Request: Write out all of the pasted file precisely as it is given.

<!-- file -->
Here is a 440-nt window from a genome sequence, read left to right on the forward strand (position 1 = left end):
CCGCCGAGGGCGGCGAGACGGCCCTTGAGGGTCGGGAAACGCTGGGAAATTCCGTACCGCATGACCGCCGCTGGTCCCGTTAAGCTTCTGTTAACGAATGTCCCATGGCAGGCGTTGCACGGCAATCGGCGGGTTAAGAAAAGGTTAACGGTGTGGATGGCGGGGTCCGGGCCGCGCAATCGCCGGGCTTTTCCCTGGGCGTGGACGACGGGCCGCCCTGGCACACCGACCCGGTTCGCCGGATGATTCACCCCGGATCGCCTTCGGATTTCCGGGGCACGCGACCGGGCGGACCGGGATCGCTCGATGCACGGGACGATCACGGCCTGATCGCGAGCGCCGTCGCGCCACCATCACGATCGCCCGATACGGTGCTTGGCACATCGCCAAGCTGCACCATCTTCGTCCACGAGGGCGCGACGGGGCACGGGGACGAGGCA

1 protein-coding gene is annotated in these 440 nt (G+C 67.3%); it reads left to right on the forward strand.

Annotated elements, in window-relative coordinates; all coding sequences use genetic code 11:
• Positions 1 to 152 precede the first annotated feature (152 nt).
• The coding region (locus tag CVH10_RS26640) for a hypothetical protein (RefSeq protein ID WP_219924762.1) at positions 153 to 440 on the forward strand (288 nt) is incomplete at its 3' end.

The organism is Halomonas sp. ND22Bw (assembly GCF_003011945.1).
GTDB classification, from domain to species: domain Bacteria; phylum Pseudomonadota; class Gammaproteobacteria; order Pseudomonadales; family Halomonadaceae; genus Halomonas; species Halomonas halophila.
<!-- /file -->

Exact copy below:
Here is a 440-nt window from a genome sequence, read left to right on the forward strand (position 1 = left end):
CCGCCGAGGGCGGCGAGACGGCCCTTGAGGGTCGGGAAACGCTGGGAAATTCCGTACCGCATGACCGCCGCTGGTCCCGTTAAGCTTCTGTTAACGAATGTCCCATGGCAGGCGTTGCACGGCAATCGGCGGGTTAAGAAAAGGTTAACGGTGTGGATGGCGGGGTCCGGGCCGCGCAATCGCCGGGCTTTTCCCTGGGCGTGGACGACGGGCCGCCCTGGCACACCGACCCGGTTCGCCGGATGATTCACCCCGGATCGCCTTCGGATTTCCGGGGCACGCGACCGGGCGGACCGGGATCGCTCGATGCACGGGACGATCACGGCCTGATCGCGAGCGCCGTCGCGCCACCATCACGATCGCCCGATACGGTGCTTGGCACATCGCCAAGCTGCACCATCTTCGTCCACGAGGGCGCGACGGGGCACGGGGACGAGGCA

1 protein-coding gene is annotated in these 440 nt (G+C 67.3%); it reads left to right on the forward strand.

Annotated elements, in window-relative coordinates; all coding sequences use genetic code 11:
• Positions 1 to 152 precede the first annotated feature (152 nt).
• The coding region (locus tag CVH10_RS26640) for a hypothetical protein (RefSeq protein ID WP_219924762.1) at positions 153 to 440 on the forward strand (288 nt) is incomplete at its 3' end.

The organism is Halomonas sp. ND22Bw (assembly GCF_003011945.1).
GTDB classification, from domain to species: domain Bacteria; phylum Pseudomonadota; class Gammaproteobacteria; order Pseudomonadales; family Halomonadaceae; genus Halomonas; species Halomonas halophila.